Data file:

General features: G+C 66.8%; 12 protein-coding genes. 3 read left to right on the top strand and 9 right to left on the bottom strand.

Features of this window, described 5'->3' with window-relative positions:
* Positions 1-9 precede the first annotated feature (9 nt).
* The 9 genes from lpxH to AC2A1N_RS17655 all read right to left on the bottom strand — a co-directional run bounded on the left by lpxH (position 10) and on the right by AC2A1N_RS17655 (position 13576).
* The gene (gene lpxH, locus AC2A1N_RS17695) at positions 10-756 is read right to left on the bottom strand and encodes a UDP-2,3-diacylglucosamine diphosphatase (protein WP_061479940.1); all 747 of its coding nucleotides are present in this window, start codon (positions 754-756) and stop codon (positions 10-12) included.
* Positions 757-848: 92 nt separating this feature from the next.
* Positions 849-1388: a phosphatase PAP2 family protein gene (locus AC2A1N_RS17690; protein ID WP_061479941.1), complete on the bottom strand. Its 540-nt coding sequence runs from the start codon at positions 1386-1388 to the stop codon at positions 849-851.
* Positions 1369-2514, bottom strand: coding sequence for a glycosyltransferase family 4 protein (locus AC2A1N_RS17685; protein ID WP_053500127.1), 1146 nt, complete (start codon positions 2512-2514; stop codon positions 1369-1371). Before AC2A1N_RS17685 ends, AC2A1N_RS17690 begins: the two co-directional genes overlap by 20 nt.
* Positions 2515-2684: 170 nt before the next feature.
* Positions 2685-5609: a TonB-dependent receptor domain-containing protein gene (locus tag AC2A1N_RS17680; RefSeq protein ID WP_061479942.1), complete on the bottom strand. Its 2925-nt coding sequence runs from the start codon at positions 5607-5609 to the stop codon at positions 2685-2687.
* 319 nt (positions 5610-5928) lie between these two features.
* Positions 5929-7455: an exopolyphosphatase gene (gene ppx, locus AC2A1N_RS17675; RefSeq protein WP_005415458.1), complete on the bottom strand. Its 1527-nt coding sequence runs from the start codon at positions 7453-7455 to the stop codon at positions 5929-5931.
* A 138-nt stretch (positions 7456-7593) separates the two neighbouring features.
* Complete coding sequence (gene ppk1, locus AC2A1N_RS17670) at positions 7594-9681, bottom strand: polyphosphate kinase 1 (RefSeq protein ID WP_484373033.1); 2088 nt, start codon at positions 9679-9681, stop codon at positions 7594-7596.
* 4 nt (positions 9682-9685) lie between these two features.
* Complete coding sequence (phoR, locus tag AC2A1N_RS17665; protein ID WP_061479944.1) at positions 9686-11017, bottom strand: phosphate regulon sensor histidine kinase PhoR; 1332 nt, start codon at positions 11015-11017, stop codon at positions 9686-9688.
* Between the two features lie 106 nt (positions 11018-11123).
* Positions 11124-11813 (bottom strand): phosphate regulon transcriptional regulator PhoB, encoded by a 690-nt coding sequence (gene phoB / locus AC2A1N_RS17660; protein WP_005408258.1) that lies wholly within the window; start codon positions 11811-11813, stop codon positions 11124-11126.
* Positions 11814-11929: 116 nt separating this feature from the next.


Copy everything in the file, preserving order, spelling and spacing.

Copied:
General features: G+C 66.8%; 12 protein-coding genes. 3 read left to right on the top strand and 9 right to left on the bottom strand.

Features of this window, described 5'->3' with window-relative positions:
* Positions 1-9 precede the first annotated feature (9 nt).
* The 9 genes from lpxH to AC2A1N_RS17655 all read right to left on the bottom strand — a co-directional run bounded on the left by lpxH (position 10) and on the right by AC2A1N_RS17655 (position 13576).
* The gene (gene lpxH, locus AC2A1N_RS17695) at positions 10-756 is read right to left on the bottom strand and encodes a UDP-2,3-diacylglucosamine diphosphatase (protein WP_061479940.1); all 747 of its coding nucleotides are present in this window, start codon (positions 754-756) and stop codon (positions 10-12) included.
* Positions 757-848: 92 nt separating this feature from the next.
* Positions 849-1388: a phosphatase PAP2 family protein gene (locus AC2A1N_RS17690; protein ID WP_061479941.1), complete on the bottom strand. Its 540-nt coding sequence runs from the start codon at positions 1386-1388 to the stop codon at positions 849-851.
* Positions 1369-2514, bottom strand: coding sequence for a glycosyltransferase family 4 protein (locus AC2A1N_RS17685; protein ID WP_053500127.1), 1146 nt, complete (start codon positions 2512-2514; stop codon positions 1369-1371). Before AC2A1N_RS17685 ends, AC2A1N_RS17690 begins: the two co-directional genes overlap by 20 nt.
* Positions 2515-2684: 170 nt before the next feature.
* Positions 2685-5609: a TonB-dependent receptor domain-containing protein gene (locus tag AC2A1N_RS17680; RefSeq protein ID WP_061479942.1), complete on the bottom strand. Its 2925-nt coding sequence runs from the start codon at positions 5607-5609 to the stop codon at positions 2685-2687.
* 319 nt (positions 5610-5928) lie between these two features.
* Positions 5929-7455: an exopolyphosphatase gene (gene ppx, locus AC2A1N_RS17675; RefSeq protein WP_005415458.1), complete on the bottom strand. Its 1527-nt coding sequence runs from the start codon at positions 7453-7455 to the stop codon at positions 5929-5931.
* A 138-nt stretch (positions 7456-7593) separates the two neighbouring features.
* Complete coding sequence (gene ppk1, locus AC2A1N_RS17670) at positions 7594-9681, bottom strand: polyphosphate kinase 1 (RefSeq protein ID WP_484373033.1); 2088 nt, start codon at positions 9679-9681, stop codon at positions 7594-7596.
* 4 nt (positions 9682-9685) lie between these two features.
* Complete coding sequence (phoR, locus tag AC2A1N_RS17665; protein ID WP_061479944.1) at positions 9686-11017, bottom strand: phosphate regulon sensor histidine kinase PhoR; 1332 nt, start codon at positions 11015-11017, stop codon at positions 9686-9688.
* Between the two features lie 106 nt (positions 11018-11123).
* Positions 11124-11813 (bottom strand): phosphate regulon transcriptional regulator PhoB, encoded by a 690-nt coding sequence (gene phoB / locus AC2A1N_RS17660; protein WP_005408258.1) that lies wholly within the window; start codon positions 11811-11813, stop codon positions 11124-11126.
* Positions 11814-11929: 116 nt separating this feature from the next.